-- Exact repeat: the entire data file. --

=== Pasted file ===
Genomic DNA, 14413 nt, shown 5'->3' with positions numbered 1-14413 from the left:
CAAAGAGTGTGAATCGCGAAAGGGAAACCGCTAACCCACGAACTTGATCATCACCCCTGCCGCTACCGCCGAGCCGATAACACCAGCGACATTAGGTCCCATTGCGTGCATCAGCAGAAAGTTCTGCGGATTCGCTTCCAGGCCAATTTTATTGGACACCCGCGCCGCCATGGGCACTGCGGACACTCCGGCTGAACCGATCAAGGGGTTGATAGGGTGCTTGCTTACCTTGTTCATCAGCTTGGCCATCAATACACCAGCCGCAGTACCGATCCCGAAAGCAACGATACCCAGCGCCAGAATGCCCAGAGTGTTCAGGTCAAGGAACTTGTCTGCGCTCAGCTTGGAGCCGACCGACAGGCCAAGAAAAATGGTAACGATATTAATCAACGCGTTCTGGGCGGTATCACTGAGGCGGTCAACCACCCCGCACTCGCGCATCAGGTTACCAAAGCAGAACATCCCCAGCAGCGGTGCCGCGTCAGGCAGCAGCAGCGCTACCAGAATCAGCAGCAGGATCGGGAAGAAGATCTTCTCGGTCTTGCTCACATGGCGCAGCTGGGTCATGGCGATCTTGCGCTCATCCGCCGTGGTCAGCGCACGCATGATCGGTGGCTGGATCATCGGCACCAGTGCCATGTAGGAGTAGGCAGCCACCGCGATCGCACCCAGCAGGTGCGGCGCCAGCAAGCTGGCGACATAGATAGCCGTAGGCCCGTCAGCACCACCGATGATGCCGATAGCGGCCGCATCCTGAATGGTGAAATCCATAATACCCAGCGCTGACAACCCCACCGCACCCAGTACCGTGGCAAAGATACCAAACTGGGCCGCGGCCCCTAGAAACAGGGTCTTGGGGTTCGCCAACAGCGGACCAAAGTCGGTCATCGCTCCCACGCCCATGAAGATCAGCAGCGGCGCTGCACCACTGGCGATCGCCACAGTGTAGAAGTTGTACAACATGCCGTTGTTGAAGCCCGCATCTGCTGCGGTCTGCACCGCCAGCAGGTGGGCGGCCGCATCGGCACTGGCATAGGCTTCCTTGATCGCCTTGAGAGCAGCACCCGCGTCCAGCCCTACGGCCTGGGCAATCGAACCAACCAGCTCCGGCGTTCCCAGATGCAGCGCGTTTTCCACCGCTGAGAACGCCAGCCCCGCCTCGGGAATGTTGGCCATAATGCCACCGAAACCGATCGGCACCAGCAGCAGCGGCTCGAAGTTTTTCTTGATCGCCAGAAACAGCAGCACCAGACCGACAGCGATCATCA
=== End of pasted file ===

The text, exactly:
Genomic DNA, 14413 nt, shown 5'->3' with positions numbered 1-14413 from the left:
CAAAGAGTGTGAATCGCGAAAGGGAAACCGCTAACCCACGAACTTGATCATCACCCCTGCCGCTACCGCCGAGCCGATAACACCAGCGACATTAGGTCCCATTGCGTGCATCAGCAGAAAGTTCTGCGGATTCGCTTCCAGGCCAATTTTATTGGACACCCGCGCCGCCATGGGCACTGCGGACACTCCGGCTGAACCGATCAAGGGGTTGATAGGGTGCTTGCTTACCTTGTTCATCAGCTTGGCCATCAATACACCAGCCGCAGTACCGATCCCGAAAGCAACGATACCCAGCGCCAGAATGCCCAGAGTGTTCAGGTCAAGGAACTTGTCTGCGCTCAGCTTGGAGCCGACCGACAGGCCAAGAAAAATGGTAACGATATTAATCAACGCGTTCTGGGCGGTATCACTGAGGCGGTCAACCACCCCGCACTCGCGCATCAGGTTACCAAAGCAGAACATCCCCAGCAGCGGTGCCGCGTCAGGCAGCAGCAGCGCTACCAGAATCAGCAGCAGGATCGGGAAGAAGATCTTCTCGGTCTTGCTCACATGGCGCAGCTGGGTCATGGCGATCTTGCGCTCATCCGCCGTGGTCAGCGCACGCATGATCGGTGGCTGGATCATCGGCACCAGTGCCATGTAGGAGTAGGCAGCCACCGCGATCGCACCCAGCAGGTGCGGCGCCAGCAAGCTGGCGACATAGATAGCCGTAGGCCCGTCAGCACCACCGATGATGCCGATAGCGGCCGCATCCTGAATGGTGAAATCCATAATACCCAGCGCTGACAACCCCACCGCACCCAGTACCGTGGCAAAGATACCAAACTGGGCCGCGGCCCCTAGAAACAGGGTCTTGGGGTTCGCCAACAGCGGACCAAAGTCGGTCATCGCTCCCACGCCCATGAAGATCAGCAGCGGCGCTGCACCACTGGCGATCGCCACAGTGTAGAAGTTGTACAACATGCCGTTGTTGAAGCCCGCATCTGCTGCGGTCTGCACCGCCAGCAGGTGGGCGGCCGCATCGGCACTGGCATAGGCTTCCTTGATCGCCTTGAGAGCAGCACCCGCGTCCAGCCCTACGGCCTGGGCAATCGAACCAACCAGCTCCGGCGTTCCCAGATGCAGCGCGTTTTCCACCGCTGAGAACGCCAGCCCCGCCTCGGGAATGTTGGCCATAATGCCACCGAAACCGATCGGCACCAGCAGCAGCGGCTCGAAGTTTTTCTTGATCGCCAGAAACAGCAGCACCAGACCGACAGCGATCATCA